CTA is a notable topic in 2018 with two sessions focusing on aortic, head and neck and heart therapies. A Diagnosis Live™ session addresses vascular and non-vascular interventional treatments.
Attendees looking for hands-on opportunities can participate in the “Carotid and Renal Doppler” session.
Embolotherapy is a popular topic and the focus of a session that includes the treatment of hemorrhoids and endoleak and a review of the new tools and techniques. The session, “CT Angiography: New Techniques and Their Applications,” examines dual-energy and low kVp CTA and the relationship between contrast and radiation dose. There are two Controversy Sessions for this subspecialty: “CTA or MRA?” and “In Stenotic Vascular Disease, Diameter Stenosis is All that Matters.”
Ablation is a popular session and education exhibit topic. Other education exhibit topics include hepatocellular carcinoma treatment and ML.
RSNA Subcommittee Chairs
Information for this preview was provided by the RSNA Scientific Program and Education Exhibits Subcommittee Chairs:
Scientific Program Subcommittees
Donna J. Cross, PhD, Molecular Imaging
Patricia M. de Groot, MD, Chest
Martin L. Gunn, MBChB, Emergency Radiology
Marta E. Heilbrun, MD, Health Services Policy and Research
Andrew Karellas, PhD, Physics
Gordon McLennan, MD, Vascular and Interventional
Desiree E. Morgan, MD, Gastrointestinal
Linda Moy, MD, Breast
Robert Orth, MD, PhD, Pediatric
Gautham P. Reddy, MD, Cardiac
Andrew B. Rosenkrantz, MD, Genitourinary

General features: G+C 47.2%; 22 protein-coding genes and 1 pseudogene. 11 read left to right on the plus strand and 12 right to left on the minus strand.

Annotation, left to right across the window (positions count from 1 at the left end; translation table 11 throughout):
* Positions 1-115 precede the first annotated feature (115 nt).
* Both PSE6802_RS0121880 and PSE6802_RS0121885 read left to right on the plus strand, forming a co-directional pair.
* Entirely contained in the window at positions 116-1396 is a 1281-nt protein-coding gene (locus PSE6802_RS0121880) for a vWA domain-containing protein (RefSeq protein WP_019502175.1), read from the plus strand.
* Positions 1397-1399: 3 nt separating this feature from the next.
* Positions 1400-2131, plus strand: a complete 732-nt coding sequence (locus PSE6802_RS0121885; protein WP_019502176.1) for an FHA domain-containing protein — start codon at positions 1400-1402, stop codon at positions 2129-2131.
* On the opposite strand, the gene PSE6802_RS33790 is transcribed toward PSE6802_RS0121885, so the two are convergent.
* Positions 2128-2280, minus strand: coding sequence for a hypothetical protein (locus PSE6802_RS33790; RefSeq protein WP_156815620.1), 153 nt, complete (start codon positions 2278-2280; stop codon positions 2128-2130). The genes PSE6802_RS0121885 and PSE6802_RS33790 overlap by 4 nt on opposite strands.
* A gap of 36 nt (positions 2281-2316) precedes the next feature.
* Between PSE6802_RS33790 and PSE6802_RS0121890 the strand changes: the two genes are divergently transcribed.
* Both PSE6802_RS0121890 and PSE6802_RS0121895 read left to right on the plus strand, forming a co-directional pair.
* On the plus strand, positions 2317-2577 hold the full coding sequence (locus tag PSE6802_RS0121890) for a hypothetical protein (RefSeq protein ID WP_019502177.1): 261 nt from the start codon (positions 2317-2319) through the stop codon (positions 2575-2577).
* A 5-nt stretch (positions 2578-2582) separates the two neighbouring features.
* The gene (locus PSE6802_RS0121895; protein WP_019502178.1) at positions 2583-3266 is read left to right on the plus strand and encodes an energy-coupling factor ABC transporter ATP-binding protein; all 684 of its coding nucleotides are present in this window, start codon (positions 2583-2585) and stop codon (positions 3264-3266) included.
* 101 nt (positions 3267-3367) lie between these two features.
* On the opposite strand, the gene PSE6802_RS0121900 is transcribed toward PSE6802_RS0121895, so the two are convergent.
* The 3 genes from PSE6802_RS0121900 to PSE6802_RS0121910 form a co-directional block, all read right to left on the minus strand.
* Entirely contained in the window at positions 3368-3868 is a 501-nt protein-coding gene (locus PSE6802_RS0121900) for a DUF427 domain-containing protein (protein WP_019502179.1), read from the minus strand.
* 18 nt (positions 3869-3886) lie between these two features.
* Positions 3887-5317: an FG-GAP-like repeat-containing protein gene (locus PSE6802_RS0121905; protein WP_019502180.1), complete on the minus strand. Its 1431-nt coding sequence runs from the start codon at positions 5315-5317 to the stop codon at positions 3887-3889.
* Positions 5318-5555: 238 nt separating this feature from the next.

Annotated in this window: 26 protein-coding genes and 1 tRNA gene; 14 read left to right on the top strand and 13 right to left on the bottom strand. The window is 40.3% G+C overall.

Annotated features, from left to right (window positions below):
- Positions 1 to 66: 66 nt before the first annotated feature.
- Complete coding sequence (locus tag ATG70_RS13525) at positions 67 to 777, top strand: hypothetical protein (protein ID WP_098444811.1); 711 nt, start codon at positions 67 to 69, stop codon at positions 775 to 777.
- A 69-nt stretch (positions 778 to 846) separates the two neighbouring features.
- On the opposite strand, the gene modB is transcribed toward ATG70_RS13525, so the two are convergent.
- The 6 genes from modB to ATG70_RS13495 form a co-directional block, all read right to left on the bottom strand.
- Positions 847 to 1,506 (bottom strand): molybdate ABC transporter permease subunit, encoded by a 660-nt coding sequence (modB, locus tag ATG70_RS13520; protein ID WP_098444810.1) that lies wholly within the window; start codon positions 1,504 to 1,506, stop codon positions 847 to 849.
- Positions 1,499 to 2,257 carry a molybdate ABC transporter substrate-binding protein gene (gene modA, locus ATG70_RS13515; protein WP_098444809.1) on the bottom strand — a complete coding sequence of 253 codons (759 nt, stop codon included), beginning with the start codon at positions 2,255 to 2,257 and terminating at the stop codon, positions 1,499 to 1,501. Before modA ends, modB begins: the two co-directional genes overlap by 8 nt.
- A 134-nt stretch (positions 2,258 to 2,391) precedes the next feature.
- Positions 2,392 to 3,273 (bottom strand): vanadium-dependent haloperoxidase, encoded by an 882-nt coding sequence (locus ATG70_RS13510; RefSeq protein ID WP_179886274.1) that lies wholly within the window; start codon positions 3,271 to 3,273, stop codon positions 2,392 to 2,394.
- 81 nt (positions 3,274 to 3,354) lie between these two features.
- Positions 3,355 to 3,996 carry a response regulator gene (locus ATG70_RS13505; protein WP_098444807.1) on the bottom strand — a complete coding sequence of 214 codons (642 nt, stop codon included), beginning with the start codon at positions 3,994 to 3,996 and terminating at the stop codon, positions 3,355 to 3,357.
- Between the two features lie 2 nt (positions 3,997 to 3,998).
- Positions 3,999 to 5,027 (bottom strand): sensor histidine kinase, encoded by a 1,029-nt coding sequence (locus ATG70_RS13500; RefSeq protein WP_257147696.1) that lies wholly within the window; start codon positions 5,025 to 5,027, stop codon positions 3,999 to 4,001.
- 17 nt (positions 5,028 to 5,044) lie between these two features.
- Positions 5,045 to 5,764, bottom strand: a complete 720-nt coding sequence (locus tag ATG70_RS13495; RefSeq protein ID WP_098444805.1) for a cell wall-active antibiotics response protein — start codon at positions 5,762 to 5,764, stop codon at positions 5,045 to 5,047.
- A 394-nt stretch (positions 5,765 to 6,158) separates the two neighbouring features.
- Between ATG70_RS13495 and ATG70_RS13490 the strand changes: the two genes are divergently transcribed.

George L. Shih, MD, MS, Radiology Informatics
Ashok Srinivasan, MD, Neuroradiology
Martin Torriani, MD, Musculoskeletal
Chadwick L. Wright, MD, PhD, Nuclear Medicine
Edward Y. Kim, MD, Radiation Oncology and Radiobiology
Education Exhibits Subcommittees
Timothy J. Amrhein, MD, Neuroradiology
Andrew J. Bierhals, MD, MPH, Chest
Gustav A. Blomquist, MD, Musculoskeletal
Jared D. Christensen, MD, Cardiac
Jesse L. Courtier, MD, Pediatrics
Donna J. Cross, PhD, Molecular Imaging
Stamatia V. Destounis, MD, Breast
Rebecca M. Howell, PhD, Physics
Edward Y. Kim, MD, Radiation Oncology and Radiobiology
Marc D. Kohli, MD, Radiology Informatics
Courtney C. Moreno, MD, Gastrointestinal
Karen Y. Oh, MD, Obstetrics/Gynecology
Scott D. Steenburg, MD, Emergency Radiology
Stephen Thomas, MD, Multisystem/Special Interest
Kirubahara R. Vaheesan, MD, Vascular/Interventional
Sadhna Verma, MD, Uroradiology
Vani Vijayakumar, MD, Nuclear Medicine
Jeffrey R. Wesolowski, MD, Policy and Practice